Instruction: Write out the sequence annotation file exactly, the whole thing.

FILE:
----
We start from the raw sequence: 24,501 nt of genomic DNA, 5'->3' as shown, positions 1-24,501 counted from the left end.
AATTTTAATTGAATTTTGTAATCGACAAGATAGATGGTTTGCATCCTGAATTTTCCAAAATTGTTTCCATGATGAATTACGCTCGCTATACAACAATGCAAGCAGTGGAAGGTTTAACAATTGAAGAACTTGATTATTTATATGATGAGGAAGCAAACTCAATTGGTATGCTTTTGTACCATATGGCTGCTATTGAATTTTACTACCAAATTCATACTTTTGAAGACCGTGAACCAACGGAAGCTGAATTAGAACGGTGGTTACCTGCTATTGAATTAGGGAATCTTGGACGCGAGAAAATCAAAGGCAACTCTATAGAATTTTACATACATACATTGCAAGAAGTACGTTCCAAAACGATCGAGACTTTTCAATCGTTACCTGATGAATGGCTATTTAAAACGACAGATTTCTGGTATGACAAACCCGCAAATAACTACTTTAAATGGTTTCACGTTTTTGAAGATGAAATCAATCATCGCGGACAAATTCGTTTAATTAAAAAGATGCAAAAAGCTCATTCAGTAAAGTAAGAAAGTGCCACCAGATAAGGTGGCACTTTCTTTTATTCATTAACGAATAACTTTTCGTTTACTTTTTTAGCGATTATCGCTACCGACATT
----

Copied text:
We start from the raw sequence: 24,501 nt of genomic DNA, 5'->3' as shown, positions 1-24,501 counted from the left end.
AATTTTAATTGAATTTTGTAATCGACAAGATAGATGGTTTGCATCCTGAATTTTCCAAAATTGTTTCCATGATGAATTACGCTCGCTATACAACAATGCAAGCAGTGGAAGGTTTAACAATTGAAGAACTTGATTATTTATATGATGAGGAAGCAAACTCAATTGGTATGCTTTTGTACCATATGGCTGCTATTGAATTTTACTACCAAATTCATACTTTTGAAGACCGTGAACCAACGGAAGCTGAATTAGAACGGTGGTTACCTGCTATTGAATTAGGGAATCTTGGACGCGAGAAAATCAAAGGCAACTCTATAGAATTTTACATACATACATTGCAAGAAGTACGTTCCAAAACGATCGAGACTTTTCAATCGTTACCTGATGAATGGCTATTTAAAACGACAGATTTCTGGTATGACAAACCCGCAAATAACTACTTTAAATGGTTTCACGTTTTTGAAGATGAAATCAATCATCGCGGACAAATTCGTTTAATTAAAAAGATGCAAAAAGCTCATTCAGTAAAGTAAGAAAGTGCCACCAGATAAGGTGGCACTTTCTTTTATTCATTAACGAATAACTTTTCGTTTACTTTTTTAGCGATTATCGCTACCGACATT